Okay.. posting pics is still a nightmare. After telling the website I wasn’t a threat I managed to get these uploaded.
I’m always trying to change/evolve/progress with my work. It explains why the waiting list is so long I suppose... it seems to be paying off. The body above has been fun to do and unfortunately it’s one that you need to see and feel In the flesh to realise that it could actually be an old 50s body. The only detail missing is the smell. One of the details that is often overlooked by “relic specialists” (part time guys with rattle cans) is the randomness of wear that exists on a guitar. Trying not to be predictable and using the same tool (usually a dremel or blade) to make every single mark. Getting the nitro to sink into the wood, to make the checking seem as if it’s happened over decades and being brutal with the body should it require it.
It takes a while to learn to not make it look contrived and forced. It takes longer to get the most important part of all correct - the paint colour/style. Having watched the body above progress from a freshly cut body to the heavily aged piece of ash it is now has been a fascinating journey. And thankfully, there are many more to come.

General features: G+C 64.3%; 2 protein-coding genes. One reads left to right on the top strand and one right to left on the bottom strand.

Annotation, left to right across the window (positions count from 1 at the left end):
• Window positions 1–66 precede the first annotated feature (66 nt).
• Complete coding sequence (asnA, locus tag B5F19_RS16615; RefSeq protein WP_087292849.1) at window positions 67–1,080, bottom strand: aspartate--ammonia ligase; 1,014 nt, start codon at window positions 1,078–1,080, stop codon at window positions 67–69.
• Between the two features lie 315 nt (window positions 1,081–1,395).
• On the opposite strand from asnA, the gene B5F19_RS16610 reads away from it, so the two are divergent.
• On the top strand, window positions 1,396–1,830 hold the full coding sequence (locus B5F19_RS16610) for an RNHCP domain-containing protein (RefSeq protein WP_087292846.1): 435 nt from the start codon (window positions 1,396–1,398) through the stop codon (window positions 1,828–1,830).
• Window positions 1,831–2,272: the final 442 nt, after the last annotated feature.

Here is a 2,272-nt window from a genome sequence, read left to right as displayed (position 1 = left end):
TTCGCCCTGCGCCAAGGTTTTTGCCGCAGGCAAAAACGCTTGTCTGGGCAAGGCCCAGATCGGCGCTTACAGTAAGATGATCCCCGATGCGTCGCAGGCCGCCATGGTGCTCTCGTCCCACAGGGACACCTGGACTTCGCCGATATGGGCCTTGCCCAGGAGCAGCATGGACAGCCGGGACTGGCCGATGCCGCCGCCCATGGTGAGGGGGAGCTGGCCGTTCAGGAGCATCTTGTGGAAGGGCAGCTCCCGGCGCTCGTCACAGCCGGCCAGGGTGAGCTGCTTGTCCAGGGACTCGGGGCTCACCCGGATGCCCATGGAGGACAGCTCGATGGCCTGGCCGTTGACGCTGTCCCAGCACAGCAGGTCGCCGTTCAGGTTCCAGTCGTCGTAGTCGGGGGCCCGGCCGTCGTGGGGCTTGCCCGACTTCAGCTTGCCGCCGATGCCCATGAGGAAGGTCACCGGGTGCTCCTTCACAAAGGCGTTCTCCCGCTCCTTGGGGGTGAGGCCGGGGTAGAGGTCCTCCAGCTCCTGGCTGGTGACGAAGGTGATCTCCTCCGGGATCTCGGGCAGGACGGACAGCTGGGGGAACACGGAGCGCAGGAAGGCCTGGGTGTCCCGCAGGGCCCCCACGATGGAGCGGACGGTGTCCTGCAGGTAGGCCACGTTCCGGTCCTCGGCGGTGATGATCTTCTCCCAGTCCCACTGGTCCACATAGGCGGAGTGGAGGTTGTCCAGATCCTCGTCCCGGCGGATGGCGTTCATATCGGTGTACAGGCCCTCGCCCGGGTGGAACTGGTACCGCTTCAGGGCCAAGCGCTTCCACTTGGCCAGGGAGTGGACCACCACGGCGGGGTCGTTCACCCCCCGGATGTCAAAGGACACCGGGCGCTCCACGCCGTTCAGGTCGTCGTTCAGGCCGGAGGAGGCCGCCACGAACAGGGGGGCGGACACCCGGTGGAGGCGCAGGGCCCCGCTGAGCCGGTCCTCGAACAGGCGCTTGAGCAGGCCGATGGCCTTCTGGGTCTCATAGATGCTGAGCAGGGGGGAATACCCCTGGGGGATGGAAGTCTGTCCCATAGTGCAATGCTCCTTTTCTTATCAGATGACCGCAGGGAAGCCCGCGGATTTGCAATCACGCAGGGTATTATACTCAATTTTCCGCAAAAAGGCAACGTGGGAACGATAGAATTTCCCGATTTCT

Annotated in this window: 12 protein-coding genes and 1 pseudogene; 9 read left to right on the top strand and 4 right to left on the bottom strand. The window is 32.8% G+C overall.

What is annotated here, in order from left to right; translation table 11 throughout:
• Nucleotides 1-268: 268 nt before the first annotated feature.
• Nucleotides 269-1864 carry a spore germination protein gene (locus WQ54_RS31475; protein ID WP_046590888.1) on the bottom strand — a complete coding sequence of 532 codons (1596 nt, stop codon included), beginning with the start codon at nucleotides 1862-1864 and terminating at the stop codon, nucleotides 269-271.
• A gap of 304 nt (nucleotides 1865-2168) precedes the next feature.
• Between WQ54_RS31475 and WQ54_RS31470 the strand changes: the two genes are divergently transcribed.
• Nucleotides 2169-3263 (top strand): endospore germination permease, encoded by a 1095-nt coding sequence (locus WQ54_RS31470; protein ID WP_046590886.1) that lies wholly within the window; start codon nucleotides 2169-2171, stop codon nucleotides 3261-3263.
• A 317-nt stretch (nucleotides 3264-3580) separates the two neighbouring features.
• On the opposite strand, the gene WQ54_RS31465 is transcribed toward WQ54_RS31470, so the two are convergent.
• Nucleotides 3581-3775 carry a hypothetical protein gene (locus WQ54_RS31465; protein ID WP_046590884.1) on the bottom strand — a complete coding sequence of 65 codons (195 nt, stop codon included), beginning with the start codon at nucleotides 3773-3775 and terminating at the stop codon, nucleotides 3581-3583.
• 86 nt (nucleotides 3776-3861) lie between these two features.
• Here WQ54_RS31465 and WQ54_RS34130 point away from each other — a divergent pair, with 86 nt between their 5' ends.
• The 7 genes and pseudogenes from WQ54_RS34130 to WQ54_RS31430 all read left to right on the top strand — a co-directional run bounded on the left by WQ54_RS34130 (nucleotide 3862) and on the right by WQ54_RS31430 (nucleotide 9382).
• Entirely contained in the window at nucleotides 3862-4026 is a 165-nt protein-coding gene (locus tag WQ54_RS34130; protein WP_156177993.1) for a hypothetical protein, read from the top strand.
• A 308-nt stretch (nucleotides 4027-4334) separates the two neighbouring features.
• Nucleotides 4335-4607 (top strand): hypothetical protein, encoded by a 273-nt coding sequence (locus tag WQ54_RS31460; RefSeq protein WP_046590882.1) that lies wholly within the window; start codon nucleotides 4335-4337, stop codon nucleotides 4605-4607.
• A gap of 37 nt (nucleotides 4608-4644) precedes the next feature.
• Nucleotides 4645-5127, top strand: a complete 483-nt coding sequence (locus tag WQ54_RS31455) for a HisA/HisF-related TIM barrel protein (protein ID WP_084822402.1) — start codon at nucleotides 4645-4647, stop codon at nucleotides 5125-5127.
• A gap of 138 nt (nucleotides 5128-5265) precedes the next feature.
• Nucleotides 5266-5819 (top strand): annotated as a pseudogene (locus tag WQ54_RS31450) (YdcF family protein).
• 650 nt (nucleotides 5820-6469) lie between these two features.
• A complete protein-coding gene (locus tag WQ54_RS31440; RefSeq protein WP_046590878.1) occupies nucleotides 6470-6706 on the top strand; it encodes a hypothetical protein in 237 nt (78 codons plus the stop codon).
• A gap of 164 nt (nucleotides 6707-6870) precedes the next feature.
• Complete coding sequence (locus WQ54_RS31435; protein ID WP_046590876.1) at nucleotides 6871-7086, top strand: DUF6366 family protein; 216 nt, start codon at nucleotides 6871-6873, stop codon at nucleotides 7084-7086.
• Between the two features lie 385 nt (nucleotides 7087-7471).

Ah the “keeper”... we shall see. I’ve become rather fond of my sunbursts (which is why I have a boatload of customers sending me their freshly cut ash bodies to shoot bursts on). It appears the name is getting out there that we can make them look good... either as slightly aged or heavily aged. The neck for this one is going through paint right now. I took some light inspiration for this one and went down the route of an early 60s opaque sunburst which fender did to cover the blandness of the alder. The lighting is a little off here, the colours are more vibrant in the daylight. I’ve slightly aged the lacquer on this one... yip, ageing something doesn’t mean battering it. Trust me... this one has some ageing though